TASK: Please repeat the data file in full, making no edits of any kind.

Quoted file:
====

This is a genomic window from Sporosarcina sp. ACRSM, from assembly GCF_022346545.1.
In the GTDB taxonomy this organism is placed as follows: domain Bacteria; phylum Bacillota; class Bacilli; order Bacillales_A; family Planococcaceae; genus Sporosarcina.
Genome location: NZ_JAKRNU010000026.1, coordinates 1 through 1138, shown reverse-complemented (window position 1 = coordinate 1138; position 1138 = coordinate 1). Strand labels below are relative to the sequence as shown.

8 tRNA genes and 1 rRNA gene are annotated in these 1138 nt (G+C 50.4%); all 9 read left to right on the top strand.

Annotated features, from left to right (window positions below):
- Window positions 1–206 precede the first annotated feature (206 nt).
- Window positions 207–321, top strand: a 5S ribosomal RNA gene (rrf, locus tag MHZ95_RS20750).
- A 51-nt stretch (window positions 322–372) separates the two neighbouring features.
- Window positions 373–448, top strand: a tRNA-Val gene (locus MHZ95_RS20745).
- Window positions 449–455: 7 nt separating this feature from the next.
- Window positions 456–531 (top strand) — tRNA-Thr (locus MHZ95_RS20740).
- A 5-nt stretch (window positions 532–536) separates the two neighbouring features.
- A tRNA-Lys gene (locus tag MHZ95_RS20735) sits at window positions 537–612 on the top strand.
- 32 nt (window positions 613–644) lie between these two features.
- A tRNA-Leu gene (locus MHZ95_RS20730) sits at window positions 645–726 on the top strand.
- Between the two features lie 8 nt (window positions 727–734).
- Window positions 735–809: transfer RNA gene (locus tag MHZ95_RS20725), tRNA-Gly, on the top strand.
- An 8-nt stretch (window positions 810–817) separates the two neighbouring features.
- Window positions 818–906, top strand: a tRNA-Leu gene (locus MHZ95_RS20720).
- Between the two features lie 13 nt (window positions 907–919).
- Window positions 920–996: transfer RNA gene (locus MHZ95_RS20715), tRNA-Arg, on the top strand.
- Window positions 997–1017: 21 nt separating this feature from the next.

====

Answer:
This is a genomic window from Sporosarcina sp. ACRSM, from assembly GCF_022346545.1.
In the GTDB taxonomy this organism is placed as follows: domain Bacteria; phylum Bacillota; class Bacilli; order Bacillales_A; family Planococcaceae; genus Sporosarcina.
Genome location: NZ_JAKRNU010000026.1, coordinates 1 through 1138, shown reverse-complemented (window position 1 = coordinate 1138; position 1138 = coordinate 1). Strand labels below are relative to the sequence as shown.

8 tRNA genes and 1 rRNA gene are annotated in these 1138 nt (G+C 50.4%); all 9 read left to right on the top strand.

Annotated features, from left to right (window positions below):
- Window positions 1–206 precede the first annotated feature (206 nt).
- Window positions 207–321, top strand: a 5S ribosomal RNA gene (rrf, locus tag MHZ95_RS20750).
- A 51-nt stretch (window positions 322–372) separates the two neighbouring features.
- Window positions 373–448, top strand: a tRNA-Val gene (locus MHZ95_RS20745).
- Window positions 449–455: 7 nt separating this feature from the next.
- Window positions 456–531 (top strand) — tRNA-Thr (locus MHZ95_RS20740).
- A 5-nt stretch (window positions 532–536) separates the two neighbouring features.
- A tRNA-Lys gene (locus tag MHZ95_RS20735) sits at window positions 537–612 on the top strand.
- 32 nt (window positions 613–644) lie between these two features.
- A tRNA-Leu gene (locus MHZ95_RS20730) sits at window positions 645–726 on the top strand.
- Between the two features lie 8 nt (window positions 727–734).
- Window positions 735–809: transfer RNA gene (locus tag MHZ95_RS20725), tRNA-Gly, on the top strand.
- An 8-nt stretch (window positions 810–817) separates the two neighbouring features.
- Window positions 818–906, top strand: a tRNA-Leu gene (locus MHZ95_RS20720).
- Between the two features lie 13 nt (window positions 907–919).
- Window positions 920–996: transfer RNA gene (locus MHZ95_RS20715), tRNA-Arg, on the top strand.
- Window positions 997–1017: 21 nt separating this feature from the next.